And just thinking about that scenario is both tragic and overwhelming. We are past the time to get a price on carbon that will allow us to transition to a new energy economy. But as they say, better late than never.





Global Warning, Our Oil Addiction and Living on a New Planet

Narrated by Leo DiCaprio, this clip is based on the book by Thom Hartmann, The Last Hours of Ancient Sunlight: The Fate of the World and What We Can Do Before It’s Too Late.

“Picture this, a blue planet protected by a thin layer of atmosphere that keeps temperature, air and water in perfect balance to maintain life. In the cold depths of space, this planet is a virtual paradise, the only one know of its kind. And, it is our planet, Earth. But something is wrong…human civilization and our relentless consumption has brought this planet to the brink. But specifically, our addiction to one single resource may push us over the edge. And, that resource is Oil.”

“So get educated, stay educated, so we can think for ourselves and join the fight to save this unique blue planet for future generations,” DiCaprio closes. But, this problem of climate change is not really just a problem for future generations. As author Bill McKibben argues in his new book, Eaarth: Making a Life on a Tough New Planet, we no longer live on the planet Earth where the climate has allowed human civilization to flourish over the past 10,000 years, but on a new planet with more erratic and extreme weather. McKibben calls the planet Eaarth. We are now living with human-induced climate change. While  hoping we can still return the concentration  of CO2 in our atmosphere to 350ppm (someday because even if we cut emissions to zero, we’ve already committed the planet to further warming), we must focus our efforts to adapt to that change. McKibben suggests lightly, carefully, gracefully with a focus on local systems. activity photo climate day 2009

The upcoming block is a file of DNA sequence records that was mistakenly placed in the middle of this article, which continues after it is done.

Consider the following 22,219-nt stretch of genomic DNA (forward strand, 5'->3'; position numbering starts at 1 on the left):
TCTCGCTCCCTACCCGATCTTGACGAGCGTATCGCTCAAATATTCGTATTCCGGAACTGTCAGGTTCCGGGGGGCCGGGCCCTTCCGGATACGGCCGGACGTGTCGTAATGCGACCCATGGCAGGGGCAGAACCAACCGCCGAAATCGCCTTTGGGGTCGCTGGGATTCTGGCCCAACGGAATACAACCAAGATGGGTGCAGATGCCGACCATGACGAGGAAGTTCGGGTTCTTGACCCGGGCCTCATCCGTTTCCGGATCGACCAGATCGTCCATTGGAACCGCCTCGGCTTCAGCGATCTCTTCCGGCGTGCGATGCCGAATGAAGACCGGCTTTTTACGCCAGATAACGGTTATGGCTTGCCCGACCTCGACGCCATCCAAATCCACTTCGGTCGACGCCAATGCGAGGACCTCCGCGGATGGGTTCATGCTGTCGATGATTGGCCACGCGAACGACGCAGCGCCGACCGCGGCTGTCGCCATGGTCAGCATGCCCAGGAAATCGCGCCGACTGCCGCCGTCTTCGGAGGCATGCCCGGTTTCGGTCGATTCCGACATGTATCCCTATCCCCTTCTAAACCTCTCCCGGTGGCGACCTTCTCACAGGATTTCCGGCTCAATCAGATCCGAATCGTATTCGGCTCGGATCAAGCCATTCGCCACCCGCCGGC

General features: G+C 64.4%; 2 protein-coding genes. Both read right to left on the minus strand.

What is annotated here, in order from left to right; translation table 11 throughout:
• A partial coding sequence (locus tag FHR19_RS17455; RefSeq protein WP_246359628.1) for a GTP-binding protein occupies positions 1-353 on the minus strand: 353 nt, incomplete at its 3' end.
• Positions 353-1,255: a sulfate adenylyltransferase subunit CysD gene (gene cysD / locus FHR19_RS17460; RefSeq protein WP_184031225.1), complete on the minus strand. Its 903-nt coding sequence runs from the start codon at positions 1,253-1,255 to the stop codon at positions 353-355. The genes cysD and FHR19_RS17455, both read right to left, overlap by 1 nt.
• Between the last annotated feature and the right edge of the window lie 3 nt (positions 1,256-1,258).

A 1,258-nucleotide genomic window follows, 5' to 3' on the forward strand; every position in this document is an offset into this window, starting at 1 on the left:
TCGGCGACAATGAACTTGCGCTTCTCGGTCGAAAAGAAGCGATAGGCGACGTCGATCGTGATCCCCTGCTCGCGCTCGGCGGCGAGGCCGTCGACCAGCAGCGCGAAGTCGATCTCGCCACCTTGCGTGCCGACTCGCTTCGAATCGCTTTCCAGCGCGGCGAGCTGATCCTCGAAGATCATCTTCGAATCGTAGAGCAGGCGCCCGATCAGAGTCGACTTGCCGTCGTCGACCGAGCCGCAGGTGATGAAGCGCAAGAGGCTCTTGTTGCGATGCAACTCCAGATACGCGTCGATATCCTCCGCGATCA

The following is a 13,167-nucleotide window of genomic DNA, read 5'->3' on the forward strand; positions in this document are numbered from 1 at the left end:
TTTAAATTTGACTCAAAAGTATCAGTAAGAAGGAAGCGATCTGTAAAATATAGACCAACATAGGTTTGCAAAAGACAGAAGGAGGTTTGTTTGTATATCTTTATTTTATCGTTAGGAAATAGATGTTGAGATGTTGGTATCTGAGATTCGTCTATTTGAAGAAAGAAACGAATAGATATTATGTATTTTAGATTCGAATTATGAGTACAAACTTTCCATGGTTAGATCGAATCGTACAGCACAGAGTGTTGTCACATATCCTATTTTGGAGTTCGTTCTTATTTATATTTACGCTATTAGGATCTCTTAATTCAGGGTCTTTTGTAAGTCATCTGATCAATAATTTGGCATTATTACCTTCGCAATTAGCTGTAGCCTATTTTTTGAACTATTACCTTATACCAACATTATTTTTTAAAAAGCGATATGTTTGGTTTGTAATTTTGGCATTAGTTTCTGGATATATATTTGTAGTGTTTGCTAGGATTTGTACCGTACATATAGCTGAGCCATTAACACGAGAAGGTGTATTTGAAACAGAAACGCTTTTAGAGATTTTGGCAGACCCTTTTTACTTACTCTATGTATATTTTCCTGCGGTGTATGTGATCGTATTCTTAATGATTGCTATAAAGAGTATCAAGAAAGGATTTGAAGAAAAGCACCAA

Image via Wikipedia

We also must engage our political system. We’ve seen no seriousness or urgency out of the Senate as the Clean Energy and Climate Change bill languished. As McKibben writes in the Huffington Post (linked below), “Political time is in short supply, too. So far, of course, Washington has done nothing—the Senate is currently considering a watered-down version of a watered-down bill, one that would only apply to electric utilities and only cause the slowest of changes, and even that has not persuaded President Obama to knock heads. He’ll go after BP, but not the GOP—the bill’s great champion, John Kerry, summed up the prevailing strategy for winning votes: “We believe we have compromised significantly, and we’re prepared to compromise further.” “

We can still bring change through grassroots efforts, like those of, 1Sky and Repower America (links below) and also through the efforts of many individuals calling their Senators to tell them that we need a bill that addresses climate change, carbon pollution and clean energy now. Get educated, stay educated and get active. Your future is now.

Links to Help You Get Active on this Issue:

Where to Find my U.S. Senators Contact Info

Repower America: Together, We Can Solve It